This life is about you. So who do YOU want to be? 
However, I can’t deny that people can be exhausting and draining your energy. You give so much and often receive so little in return. If your emotional tank is depleted it can become frustrating, and sometimes I found myself angry and disappointed by so little feedback or gratitude. I discovered how much I depend on people’s appreciation and recognition. Don’t we all want to be seen and feel like we matter? I began to compare myself to friends and colleagues who seemed to be so much better and so much more loved (which is a lie, but your mind can go crazy if you don’t monitor your emotions). I had to confront my own neediness and feelings of envy – and I’m glad to have some friends who called me out on it and reminded me of the really important things in life: it’s not about the others, this is about you. Who are you and what kind of person do you want to be?

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Find your people and share yourself with them. 
When things get tough and life tosses you around, surround yourself with people who remind you of truth in the midst of lies and light in the darkness. Be brave to share yourself with others, the good and especially the rough parts, and allow them to love you either way.

Make space at the table. 
Even though it hurts when your work goes unnoticed, I don’t want it to stop me from being generous. Instead of letting bitterness settle in my heart, I want to look out for the beauty around me and speak it. I want to notice people’s service and applaud it. I want to pull others from the shadows into the light where everybody is welcome and everyone is seen.

There was one field on the evaluation form that allowed students to leave comments. Many left it blank, but a few wrote things that warmed my heart:
“You’re a great teacher.”
“Thank you for being so patient with us.”
“Thank you for all the opportunities you gave us this year.”
“I will miss you.”

Life is probably only as dark as the way you choose to look at it and people can surprise you if you allow them to. Here’s to a beauty-filled summer break ahead!

What have you learned this year? I would love to hear from you! 


It’s been a while since I joined my friends at Five Minute Friday. Kate celebrates her five year anniversary of hosting this writing family this week – come and join the party!

The Grass on this Side of the Fence

So here’s a confession: I compare. More than I actually should.
No matter how much I seem or am content with my life right now, no matter how many good things I have going on – I will always peek across the fence, observe what other people have, who they are with, what I seemingly miss in my life.
A slimmer figure.
Money to travel the world.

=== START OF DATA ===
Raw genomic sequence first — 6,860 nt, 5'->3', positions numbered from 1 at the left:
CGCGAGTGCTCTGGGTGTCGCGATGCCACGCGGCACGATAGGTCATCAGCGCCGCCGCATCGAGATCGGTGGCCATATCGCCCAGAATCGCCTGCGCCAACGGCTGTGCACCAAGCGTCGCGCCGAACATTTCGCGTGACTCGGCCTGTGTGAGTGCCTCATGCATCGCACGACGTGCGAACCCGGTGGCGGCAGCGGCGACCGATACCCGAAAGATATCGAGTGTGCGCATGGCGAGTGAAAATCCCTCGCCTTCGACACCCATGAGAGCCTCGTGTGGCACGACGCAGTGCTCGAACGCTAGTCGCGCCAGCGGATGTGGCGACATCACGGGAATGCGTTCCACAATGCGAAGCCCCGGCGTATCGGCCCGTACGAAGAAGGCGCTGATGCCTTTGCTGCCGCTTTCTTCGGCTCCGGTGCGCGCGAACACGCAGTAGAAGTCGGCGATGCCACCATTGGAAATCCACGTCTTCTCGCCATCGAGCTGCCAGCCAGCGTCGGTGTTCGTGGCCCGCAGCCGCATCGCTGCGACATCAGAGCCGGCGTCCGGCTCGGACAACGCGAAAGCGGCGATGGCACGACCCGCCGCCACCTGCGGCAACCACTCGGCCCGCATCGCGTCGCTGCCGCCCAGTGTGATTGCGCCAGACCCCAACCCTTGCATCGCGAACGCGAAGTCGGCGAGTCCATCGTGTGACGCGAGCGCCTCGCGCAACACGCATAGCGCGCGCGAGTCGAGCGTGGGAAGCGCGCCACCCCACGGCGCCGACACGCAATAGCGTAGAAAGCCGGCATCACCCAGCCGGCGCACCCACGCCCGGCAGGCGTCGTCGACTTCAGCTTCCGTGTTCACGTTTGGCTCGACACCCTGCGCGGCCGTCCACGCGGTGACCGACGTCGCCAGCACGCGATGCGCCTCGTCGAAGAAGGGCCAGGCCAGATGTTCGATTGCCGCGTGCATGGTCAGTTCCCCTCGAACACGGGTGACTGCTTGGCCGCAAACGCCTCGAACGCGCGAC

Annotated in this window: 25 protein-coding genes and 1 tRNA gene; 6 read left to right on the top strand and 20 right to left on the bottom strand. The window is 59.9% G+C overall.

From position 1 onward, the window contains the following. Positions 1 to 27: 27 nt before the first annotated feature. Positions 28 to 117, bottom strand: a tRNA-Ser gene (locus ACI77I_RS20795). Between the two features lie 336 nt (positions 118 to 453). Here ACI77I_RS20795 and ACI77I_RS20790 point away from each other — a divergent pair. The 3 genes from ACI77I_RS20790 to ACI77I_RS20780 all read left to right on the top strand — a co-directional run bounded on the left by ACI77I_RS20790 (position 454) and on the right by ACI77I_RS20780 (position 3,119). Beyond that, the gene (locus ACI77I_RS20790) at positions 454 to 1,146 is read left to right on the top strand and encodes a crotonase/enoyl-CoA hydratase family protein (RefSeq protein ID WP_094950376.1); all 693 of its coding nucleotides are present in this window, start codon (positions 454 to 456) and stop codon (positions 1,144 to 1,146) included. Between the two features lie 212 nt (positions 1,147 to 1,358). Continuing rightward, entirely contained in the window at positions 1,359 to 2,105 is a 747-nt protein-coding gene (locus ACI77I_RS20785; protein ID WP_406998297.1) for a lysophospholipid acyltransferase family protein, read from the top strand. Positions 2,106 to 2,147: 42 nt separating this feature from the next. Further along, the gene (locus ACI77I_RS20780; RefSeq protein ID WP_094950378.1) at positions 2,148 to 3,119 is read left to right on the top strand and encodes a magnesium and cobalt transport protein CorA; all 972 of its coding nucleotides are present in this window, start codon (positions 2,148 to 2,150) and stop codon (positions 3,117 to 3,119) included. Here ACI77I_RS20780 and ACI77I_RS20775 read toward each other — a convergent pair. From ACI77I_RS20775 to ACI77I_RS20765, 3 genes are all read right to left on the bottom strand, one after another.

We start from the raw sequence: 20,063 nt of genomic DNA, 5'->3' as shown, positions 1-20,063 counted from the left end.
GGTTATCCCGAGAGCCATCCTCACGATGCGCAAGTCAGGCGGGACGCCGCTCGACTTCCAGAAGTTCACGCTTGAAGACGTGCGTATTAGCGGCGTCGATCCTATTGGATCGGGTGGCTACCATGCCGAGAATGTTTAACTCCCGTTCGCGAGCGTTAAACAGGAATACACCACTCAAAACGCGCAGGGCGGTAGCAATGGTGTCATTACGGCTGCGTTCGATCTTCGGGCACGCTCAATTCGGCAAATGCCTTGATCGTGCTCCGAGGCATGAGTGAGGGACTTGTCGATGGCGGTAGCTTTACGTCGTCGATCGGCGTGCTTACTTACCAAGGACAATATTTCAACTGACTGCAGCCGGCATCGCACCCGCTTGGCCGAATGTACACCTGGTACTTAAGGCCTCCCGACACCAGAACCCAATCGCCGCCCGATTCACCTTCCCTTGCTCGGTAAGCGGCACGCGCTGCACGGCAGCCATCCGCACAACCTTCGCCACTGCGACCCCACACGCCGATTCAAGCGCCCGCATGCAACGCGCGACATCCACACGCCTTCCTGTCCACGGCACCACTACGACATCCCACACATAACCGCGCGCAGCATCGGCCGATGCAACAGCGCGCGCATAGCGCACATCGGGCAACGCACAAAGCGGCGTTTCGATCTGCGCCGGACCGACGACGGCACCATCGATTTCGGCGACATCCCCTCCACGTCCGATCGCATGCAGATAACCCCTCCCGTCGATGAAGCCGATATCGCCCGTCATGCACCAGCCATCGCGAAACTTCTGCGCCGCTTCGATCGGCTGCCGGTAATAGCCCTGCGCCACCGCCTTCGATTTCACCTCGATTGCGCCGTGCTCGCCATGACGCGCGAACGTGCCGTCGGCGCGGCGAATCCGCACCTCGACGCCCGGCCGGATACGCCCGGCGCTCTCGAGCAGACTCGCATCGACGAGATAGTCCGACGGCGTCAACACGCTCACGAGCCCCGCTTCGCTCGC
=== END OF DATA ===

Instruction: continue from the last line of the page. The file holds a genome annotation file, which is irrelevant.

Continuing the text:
Better skills at writing, photography or cooking.
Success in marketing and sharing my craft.
A stable place I can call home.
A partner who loves me unconditionally.
A deep sense of belonging.
More self-confidence.
An unwavering faith.

Grass is always greener on the other side of the fence. 

As I spiral down into my hole of despair, I wonder how people got to the other side of the fence. Were they lucky or did they just work harder than me? Do they know more people or did they just wait until something happened? Were they given better opportunities than me?

And that’s when it clicks and somethings shifts in my mind and heart.
It’s about opportunity.

Opportunity is actually an interesting concept because it’s not something we can earn or work for. Opportunities are undeserved gifts of grace that present themselves. 
But it is up to us what we make of them.

I am challenged to open my eyes for the many gifts that I have already been given in my life. The many little chances that could make a change in my story.
I see a woman with a nice coat – do I go over and make her compliment?
I discover the talents that are inside of me – do I use them for my career and relationships?
I hear of someone in need – do I offer my help?
I have this insane understanding of a certain topic – do I make it accessible for others?
I am a rather quiet and stable person – do I use it to create an open space for people to feel welcome?
I question a lot of things and think aloud – do I help others on their journey and engage in conversation?

The more I marvel at the many opportunities I’ve been given, I realize how green the grass on this side of the fence actually is.

I challenge you to look at the opportunities in your life: which gifts of grace have you received and what do you make of them? Which opportunities can you seize today? 


Writing for Five Minute Friday today.

The Twist inside of Us

I sit at the table, a stack of papers in front of me. The red pen is dancing across the white sheets as I cross out something here or correct something there.
I am grading papers – one of the uncomfortable parts of my teaching job.

The more I have to tell others what they did wrong, the more I realize how twisted the mindset behind it is. We focus so much on our mistakes, call out what is not going well and complain about everything we lack. We have drilled our minds to watch out for the negative and always strive for improvement.

And while I’m not saying that we shouldn’t grow and learn and change ourselves, I wonder if this mindset tells us something about a belief we have installed in our society and allowed to trickle down into the very core of our DNA: We are not good enough. There’s always something wrong about us. 

This lie has shaped our identity from early on and affects the way we perform in school, engage in our relationships, practice our faith. In this fast-paced world of ours, we only seem to matter if we become faster, better, more effective at hiding our weaknesses.

But what if we shone some truth on this lie?
What if we celebrated our strengths and put them to good use?
What if we practiced more gratitude for the many great things we’ve been given?
What if we handed out compliments instead of criticism for a change?
What if we believed in the old words of “The Lord is my shepherd, I lack nothing”?


Writing for Five Minute Friday today.